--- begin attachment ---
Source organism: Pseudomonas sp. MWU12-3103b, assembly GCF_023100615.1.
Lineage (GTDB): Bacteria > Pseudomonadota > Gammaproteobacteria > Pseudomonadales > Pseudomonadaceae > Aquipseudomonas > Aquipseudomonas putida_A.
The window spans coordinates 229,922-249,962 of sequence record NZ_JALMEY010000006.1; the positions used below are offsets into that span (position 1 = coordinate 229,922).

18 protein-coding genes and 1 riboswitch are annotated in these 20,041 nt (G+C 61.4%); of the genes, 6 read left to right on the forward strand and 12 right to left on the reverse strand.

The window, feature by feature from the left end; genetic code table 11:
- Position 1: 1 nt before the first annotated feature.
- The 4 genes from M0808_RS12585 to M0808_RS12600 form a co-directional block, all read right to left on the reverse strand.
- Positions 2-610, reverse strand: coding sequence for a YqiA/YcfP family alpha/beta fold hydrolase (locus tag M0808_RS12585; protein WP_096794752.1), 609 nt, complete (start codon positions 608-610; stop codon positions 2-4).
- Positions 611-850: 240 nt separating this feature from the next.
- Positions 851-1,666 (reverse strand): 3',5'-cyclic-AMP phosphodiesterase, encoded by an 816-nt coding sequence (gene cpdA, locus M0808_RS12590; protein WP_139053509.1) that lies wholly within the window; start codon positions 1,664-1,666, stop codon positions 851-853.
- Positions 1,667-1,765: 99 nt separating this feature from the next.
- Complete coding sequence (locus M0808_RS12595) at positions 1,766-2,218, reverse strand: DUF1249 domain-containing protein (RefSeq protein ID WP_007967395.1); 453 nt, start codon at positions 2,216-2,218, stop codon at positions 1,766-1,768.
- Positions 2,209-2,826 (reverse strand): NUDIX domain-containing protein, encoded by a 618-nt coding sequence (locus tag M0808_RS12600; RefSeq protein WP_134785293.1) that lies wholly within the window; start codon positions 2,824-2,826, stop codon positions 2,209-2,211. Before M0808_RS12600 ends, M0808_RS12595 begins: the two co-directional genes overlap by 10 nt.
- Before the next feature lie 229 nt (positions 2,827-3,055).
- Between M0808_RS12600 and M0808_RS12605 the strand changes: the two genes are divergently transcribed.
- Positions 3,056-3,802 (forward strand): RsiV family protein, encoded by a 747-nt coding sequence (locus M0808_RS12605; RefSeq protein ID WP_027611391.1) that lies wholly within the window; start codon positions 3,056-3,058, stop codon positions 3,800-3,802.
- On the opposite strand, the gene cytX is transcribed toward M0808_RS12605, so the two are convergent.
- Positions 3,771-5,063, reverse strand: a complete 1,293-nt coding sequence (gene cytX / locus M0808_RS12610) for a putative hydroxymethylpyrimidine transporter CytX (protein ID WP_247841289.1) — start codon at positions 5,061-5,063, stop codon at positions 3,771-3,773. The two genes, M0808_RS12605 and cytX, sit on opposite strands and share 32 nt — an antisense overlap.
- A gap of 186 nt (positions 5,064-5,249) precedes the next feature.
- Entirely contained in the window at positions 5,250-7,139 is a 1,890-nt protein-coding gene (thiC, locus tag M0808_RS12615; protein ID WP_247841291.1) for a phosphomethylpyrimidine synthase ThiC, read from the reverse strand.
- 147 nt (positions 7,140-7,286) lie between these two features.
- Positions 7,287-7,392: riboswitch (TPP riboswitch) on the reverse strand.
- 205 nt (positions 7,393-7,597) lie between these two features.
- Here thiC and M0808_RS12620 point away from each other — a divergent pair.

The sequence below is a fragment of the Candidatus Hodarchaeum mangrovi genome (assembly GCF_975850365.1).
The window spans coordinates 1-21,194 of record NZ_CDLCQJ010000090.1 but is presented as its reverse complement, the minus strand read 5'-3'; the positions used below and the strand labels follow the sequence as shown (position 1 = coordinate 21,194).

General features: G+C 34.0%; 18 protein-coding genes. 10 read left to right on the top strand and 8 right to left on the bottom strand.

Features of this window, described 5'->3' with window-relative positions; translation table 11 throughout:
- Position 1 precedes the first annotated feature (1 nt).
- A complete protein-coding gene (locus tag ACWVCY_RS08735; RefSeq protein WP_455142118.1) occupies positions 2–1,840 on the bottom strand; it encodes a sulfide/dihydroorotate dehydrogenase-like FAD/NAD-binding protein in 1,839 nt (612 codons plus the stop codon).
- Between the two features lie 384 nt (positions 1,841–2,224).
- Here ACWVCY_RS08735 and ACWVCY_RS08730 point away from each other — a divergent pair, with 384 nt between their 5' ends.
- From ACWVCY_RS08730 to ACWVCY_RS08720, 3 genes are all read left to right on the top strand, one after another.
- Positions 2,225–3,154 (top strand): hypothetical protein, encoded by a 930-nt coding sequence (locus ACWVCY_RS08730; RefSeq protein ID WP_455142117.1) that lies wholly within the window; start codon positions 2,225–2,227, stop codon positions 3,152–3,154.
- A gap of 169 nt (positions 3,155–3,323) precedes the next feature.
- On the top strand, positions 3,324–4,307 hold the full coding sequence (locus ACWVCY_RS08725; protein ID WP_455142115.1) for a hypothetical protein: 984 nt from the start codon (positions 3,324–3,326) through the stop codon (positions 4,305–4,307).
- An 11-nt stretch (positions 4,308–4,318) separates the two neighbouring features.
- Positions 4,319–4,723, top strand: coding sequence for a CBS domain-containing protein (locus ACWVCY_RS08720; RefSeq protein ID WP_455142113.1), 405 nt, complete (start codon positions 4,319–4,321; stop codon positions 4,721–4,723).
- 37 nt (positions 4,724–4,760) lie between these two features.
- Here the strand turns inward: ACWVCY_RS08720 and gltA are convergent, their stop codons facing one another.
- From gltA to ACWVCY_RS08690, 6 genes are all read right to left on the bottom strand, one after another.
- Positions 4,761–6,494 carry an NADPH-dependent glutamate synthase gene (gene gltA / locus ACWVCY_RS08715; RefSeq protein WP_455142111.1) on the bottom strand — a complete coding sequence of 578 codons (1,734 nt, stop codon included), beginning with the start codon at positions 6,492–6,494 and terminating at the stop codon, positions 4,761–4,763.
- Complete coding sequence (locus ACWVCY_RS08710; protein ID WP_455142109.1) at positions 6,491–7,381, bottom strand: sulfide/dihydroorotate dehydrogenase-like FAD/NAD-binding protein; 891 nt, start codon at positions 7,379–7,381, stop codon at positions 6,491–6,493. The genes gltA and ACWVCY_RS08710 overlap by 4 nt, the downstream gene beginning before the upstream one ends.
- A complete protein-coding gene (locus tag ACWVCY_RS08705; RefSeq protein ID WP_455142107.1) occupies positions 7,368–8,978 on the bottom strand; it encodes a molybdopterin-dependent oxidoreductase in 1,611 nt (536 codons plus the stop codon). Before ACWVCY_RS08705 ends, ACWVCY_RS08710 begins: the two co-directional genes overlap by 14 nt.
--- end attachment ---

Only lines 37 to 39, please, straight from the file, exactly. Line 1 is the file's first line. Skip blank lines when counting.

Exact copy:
- An 11-nt stretch (positions 4,308–4,318) separates the two neighbouring features.
- Positions 4,319–4,723, top strand: coding sequence for a CBS domain-containing protein (locus ACWVCY_RS08720; RefSeq protein ID WP_455142113.1), 405 nt, complete (start codon positions 4,319–4,321; stop codon positions 4,721–4,723).
- 37 nt (positions 4,724–4,760) lie between these two features.